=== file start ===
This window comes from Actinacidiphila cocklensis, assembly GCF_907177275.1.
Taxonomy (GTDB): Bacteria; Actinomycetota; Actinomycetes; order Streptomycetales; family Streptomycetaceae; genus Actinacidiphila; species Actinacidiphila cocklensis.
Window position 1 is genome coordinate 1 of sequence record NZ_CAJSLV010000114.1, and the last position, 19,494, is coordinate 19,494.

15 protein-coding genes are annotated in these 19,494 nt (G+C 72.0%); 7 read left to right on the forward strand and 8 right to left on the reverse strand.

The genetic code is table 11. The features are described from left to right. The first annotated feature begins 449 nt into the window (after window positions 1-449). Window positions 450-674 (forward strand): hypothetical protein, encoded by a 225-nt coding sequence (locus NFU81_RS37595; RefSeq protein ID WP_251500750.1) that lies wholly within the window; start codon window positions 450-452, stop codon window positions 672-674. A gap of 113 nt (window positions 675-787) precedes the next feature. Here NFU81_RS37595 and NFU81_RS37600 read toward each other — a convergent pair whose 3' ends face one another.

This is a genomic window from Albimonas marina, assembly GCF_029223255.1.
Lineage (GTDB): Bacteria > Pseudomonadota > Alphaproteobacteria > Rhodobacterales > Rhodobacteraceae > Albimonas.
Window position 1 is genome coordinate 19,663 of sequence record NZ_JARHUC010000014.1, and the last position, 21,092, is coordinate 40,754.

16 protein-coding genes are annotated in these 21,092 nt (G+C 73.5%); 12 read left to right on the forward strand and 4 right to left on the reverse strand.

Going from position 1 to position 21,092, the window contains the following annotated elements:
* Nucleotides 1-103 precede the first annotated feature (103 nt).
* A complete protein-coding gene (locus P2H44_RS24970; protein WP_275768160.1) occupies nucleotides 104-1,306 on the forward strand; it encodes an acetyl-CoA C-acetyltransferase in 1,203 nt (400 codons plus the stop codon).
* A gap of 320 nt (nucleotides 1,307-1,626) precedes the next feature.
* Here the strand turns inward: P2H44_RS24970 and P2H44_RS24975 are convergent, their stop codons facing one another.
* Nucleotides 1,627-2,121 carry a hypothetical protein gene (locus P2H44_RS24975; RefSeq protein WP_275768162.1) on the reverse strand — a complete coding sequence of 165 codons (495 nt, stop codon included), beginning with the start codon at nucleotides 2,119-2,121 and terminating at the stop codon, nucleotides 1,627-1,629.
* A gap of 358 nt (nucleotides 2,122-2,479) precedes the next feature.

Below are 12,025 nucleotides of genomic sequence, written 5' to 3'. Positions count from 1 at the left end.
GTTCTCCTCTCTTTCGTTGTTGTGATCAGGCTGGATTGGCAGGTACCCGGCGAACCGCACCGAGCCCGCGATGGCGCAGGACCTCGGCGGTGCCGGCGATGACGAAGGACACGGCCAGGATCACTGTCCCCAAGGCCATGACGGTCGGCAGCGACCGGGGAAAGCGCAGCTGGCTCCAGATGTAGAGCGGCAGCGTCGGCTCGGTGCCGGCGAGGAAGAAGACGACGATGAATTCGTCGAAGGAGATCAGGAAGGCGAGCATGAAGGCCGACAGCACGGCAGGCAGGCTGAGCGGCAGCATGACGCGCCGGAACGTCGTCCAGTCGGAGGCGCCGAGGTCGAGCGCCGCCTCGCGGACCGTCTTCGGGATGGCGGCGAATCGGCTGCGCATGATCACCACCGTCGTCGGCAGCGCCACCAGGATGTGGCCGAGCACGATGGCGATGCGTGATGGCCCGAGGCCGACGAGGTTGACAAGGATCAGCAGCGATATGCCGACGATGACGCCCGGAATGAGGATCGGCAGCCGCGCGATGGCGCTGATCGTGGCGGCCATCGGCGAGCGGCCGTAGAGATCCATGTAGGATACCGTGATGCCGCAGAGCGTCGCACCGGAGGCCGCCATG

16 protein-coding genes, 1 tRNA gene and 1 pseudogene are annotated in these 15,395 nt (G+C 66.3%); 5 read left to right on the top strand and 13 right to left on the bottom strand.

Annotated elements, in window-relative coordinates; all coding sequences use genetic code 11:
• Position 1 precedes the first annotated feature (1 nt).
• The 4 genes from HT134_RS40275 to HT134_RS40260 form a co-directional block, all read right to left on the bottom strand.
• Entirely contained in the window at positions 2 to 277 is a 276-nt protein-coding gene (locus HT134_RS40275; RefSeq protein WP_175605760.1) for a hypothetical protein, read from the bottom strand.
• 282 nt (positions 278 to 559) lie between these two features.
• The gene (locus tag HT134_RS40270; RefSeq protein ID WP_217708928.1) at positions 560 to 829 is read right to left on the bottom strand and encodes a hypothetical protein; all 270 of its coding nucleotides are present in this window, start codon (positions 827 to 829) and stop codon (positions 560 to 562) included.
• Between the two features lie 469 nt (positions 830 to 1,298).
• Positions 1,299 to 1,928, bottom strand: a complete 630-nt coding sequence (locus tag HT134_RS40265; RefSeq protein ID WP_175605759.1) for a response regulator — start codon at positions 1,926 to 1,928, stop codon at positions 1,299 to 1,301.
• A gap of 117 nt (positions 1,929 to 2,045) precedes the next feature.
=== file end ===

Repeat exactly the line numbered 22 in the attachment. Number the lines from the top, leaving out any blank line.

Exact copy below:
• The 4 genes from HT134_RS40275 to HT134_RS40260 form a co-directional block, all read right to left on the bottom strand.